Polymyalgia Rheumatica (PMR): Meet others & Share Your Story

Welcome to the Polymyalgia Rheumatica (PMR) group on Mayo Clinic Connect.

Meet other members who are dealing with PMR. Let’s learn from each other and share stories about living well with PMR, coping with the challenges and offering tips.

I’m Ethan, and I’m the moderator of this group. You’ll most likely be greeted by fellow members and volunteer patient Mentors, when you post to this group. Learn more about Moderators and Volunteer Mentors on Connect.

We look forward to welcoming you and introducing you to other members. Feel free to browse the topics or start a new one.
Grab a cup of coffee or beverage of choice and let’s chat. Why not start by introducing yourself? What’s your experience with PMR? How are you doing today?

Hi, Just discovered this group. I am starting my 3rd bout with PMR. The first bout came when I was 57. At that time, I couldn’t figure out what was happening and it was a bit frightening. I tried stretching, etc. When I saw my primary care MD, I had classic symptoms, high sed rate and was diagnosed and started on Pred that day. The rheumatologist thought I would be on the Pred for 6 weeks, but it took 2 years to get off it. I had immediate symptom relief. Then I went until age 70 when symptoms started up again. This time, I started Pred earlier and came off it in 10 months (last January). I think I weaned off too soon. This last bout started in November this year (2019) and I started Pred 3 weeks ago. My sed rate was at the top of normal and the CRP was elevated. The unusual thing this time was that I injured a knee in May gardening. I nursed it along with PT, elevation, icing, etc. it was pretty good, but reinjured in September. In October, I saw an ortho who took off 60 cc’s of fluid and gave me a cortisone shot. That night, I slept longer than I had in years and woke up pain-free. This was good for 3 weeks, then PMR symptoms developed quickly. (I wonder if I had some PMR treated with the cortisone, then rapid withdrawal helped bring out symptoms). The main side effect from prednisone was increased pressure in eye, so I became a glaucoma risk. I also was diagnosed with leukopenia at the same time as the PMR 12 years ago. This has persisted, but causes no problems. I am interested in how long folks are on Pred, how they taper, and any concurrent problems. I try to stay as active as possible, not hard with 4 grandkids. I have always taken the Pred at bedtime, it helps me sleep and I am a morning person,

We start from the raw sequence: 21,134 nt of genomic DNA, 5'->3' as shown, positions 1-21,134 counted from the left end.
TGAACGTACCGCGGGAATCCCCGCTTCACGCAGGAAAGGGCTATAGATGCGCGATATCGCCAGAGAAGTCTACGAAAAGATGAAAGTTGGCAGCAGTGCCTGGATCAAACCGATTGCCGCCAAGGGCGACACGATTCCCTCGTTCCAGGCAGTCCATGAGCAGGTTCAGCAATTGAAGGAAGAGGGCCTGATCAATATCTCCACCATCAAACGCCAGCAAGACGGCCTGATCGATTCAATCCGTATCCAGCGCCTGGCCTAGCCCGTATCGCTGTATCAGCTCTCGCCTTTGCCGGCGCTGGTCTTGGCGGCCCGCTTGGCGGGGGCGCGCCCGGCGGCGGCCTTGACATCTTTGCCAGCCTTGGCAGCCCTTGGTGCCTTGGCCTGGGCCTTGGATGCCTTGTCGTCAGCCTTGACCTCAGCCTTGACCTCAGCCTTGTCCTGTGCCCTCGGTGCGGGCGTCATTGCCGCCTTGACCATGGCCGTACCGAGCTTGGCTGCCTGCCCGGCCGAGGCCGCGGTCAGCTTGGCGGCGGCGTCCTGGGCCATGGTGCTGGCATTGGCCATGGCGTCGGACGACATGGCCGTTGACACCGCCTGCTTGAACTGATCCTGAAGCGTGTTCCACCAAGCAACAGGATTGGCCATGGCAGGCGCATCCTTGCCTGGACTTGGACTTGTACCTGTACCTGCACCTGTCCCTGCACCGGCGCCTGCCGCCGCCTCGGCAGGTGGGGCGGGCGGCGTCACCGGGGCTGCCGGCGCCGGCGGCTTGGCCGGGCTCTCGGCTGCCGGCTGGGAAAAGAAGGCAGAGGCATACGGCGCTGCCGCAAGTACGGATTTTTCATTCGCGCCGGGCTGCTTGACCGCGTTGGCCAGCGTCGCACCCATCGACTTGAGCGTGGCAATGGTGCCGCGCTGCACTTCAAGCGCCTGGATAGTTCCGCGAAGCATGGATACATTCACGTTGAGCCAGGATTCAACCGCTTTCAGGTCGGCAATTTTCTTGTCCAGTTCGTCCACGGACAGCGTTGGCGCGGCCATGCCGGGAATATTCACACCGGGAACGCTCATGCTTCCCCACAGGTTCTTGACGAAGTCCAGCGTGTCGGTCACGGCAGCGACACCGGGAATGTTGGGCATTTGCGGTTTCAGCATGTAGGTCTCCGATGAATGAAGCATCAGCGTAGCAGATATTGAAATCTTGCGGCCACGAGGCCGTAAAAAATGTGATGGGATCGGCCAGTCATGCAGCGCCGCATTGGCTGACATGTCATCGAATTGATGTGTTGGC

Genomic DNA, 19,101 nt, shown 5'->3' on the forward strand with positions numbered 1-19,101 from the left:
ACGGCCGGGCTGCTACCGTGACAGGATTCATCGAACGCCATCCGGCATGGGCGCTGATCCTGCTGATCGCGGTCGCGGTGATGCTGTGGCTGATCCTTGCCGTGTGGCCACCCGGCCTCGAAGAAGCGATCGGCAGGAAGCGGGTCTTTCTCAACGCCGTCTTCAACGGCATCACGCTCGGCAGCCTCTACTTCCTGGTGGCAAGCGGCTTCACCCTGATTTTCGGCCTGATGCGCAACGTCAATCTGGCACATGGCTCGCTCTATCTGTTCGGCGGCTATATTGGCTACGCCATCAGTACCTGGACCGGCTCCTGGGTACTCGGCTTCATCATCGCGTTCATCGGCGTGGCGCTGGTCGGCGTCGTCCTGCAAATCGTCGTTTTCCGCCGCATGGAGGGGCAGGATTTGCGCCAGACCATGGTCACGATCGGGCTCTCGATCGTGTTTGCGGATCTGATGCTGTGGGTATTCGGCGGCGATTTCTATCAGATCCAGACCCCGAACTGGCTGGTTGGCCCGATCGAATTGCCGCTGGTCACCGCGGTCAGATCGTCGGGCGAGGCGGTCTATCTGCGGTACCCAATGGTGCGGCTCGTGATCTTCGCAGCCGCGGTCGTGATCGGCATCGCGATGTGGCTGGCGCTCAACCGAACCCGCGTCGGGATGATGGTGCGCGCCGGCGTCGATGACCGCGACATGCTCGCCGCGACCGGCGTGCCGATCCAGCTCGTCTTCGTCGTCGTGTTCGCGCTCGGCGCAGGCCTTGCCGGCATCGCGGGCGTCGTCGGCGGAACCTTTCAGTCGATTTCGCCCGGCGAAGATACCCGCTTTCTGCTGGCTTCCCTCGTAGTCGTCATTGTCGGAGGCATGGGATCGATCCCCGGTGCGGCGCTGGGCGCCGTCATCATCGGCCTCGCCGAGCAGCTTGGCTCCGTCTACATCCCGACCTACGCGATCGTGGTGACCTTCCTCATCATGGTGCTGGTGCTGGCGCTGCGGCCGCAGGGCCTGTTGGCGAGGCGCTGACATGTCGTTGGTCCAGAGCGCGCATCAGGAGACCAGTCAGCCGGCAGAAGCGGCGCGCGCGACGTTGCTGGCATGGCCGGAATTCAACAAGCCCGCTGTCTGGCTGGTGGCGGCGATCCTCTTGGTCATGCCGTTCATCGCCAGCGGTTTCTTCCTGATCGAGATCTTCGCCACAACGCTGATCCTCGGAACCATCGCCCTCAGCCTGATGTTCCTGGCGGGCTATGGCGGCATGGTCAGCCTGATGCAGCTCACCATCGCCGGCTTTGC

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@virginiaj

Hi, Just discovered this group. I am starting my 3rd bout with PMR. The first bout came when I was 57. At that time, I couldn’t figure out what was happening and it was a bit frightening. I tried stretching, etc. When I saw my primary care MD, I had classic symptoms, high sed rate and was diagnosed and started on Pred that day. The rheumatologist thought I would be on the Pred for 6 weeks, but it took 2 years to get off it. I had immediate symptom relief. Then I went until age 70 when symptoms started up again. This time, I started Pred earlier and came off it in 10 months (last January). I think I weaned off too soon. This last bout started in November this year (2019) and I started Pred 3 weeks ago. My sed rate was at the top of normal and the CRP was elevated. The unusual thing this time was that I injured a knee in May gardening. I nursed it along with PT, elevation, icing, etc. it was pretty good, but reinjured in September. In October, I saw an ortho who took off 60 cc’s of fluid and gave me a cortisone shot. That night, I slept longer than I had in years and woke up pain-free. This was good for 3 weeks, then PMR symptoms developed quickly. (I wonder if I had some PMR treated with the cortisone, then rapid withdrawal helped bring out symptoms). The main side effect from prednisone was increased pressure in eye, so I became a glaucoma risk. I also was diagnosed with leukopenia at the same time as the PMR 12 years ago. This has persisted, but causes no problems. I am interested in how long folks are on Pred, how they taper, and any concurrent problems. I try to stay as active as possible, not hard with 4 grandkids. I have always taken the Pred at bedtime, it helps me sleep and I am a morning person,